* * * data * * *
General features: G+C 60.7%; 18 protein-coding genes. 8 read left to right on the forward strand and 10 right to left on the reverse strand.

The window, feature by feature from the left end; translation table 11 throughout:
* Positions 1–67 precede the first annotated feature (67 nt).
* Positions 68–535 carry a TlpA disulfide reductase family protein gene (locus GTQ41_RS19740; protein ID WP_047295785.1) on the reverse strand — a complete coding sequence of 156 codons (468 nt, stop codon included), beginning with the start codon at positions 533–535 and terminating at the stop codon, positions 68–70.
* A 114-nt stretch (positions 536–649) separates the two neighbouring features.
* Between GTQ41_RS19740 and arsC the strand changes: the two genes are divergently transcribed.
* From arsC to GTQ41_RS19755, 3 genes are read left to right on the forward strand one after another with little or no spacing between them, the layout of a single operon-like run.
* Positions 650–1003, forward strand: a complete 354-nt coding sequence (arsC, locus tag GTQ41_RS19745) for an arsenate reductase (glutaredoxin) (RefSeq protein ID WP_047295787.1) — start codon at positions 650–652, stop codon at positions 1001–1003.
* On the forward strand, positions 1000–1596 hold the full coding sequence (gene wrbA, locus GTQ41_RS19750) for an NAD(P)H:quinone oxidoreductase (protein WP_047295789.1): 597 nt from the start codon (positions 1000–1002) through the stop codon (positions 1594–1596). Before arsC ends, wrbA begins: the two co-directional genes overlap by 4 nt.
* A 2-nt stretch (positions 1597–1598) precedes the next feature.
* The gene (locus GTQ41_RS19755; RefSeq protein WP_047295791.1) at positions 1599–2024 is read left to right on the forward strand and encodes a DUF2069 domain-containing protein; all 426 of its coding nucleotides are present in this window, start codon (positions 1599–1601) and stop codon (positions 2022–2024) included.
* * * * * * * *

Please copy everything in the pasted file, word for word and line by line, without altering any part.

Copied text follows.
General features: G+C 60.7%; 18 protein-coding genes. 8 read left to right on the forward strand and 10 right to left on the reverse strand.

The window, feature by feature from the left end; translation table 11 throughout:
* Positions 1–67 precede the first annotated feature (67 nt).
* Positions 68–535 carry a TlpA disulfide reductase family protein gene (locus GTQ41_RS19740; protein ID WP_047295785.1) on the reverse strand — a complete coding sequence of 156 codons (468 nt, stop codon included), beginning with the start codon at positions 533–535 and terminating at the stop codon, positions 68–70.
* A 114-nt stretch (positions 536–649) separates the two neighbouring features.
* Between GTQ41_RS19740 and arsC the strand changes: the two genes are divergently transcribed.
* From arsC to GTQ41_RS19755, 3 genes are read left to right on the forward strand one after another with little or no spacing between them, the layout of a single operon-like run.
* Positions 650–1003, forward strand: a complete 354-nt coding sequence (arsC, locus tag GTQ41_RS19745) for an arsenate reductase (glutaredoxin) (RefSeq protein ID WP_047295787.1) — start codon at positions 650–652, stop codon at positions 1001–1003.
* On the forward strand, positions 1000–1596 hold the full coding sequence (gene wrbA, locus GTQ41_RS19750) for an NAD(P)H:quinone oxidoreductase (protein WP_047295789.1): 597 nt from the start codon (positions 1000–1002) through the stop codon (positions 1594–1596). Before arsC ends, wrbA begins: the two co-directional genes overlap by 4 nt.
* A 2-nt stretch (positions 1597–1598) precedes the next feature.
* The gene (locus GTQ41_RS19755; RefSeq protein WP_047295791.1) at positions 1599–2024 is read left to right on the forward strand and encodes a DUF2069 domain-containing protein; all 426 of its coding nucleotides are present in this window, start codon (positions 1599–1601) and stop codon (positions 2022–2024) included.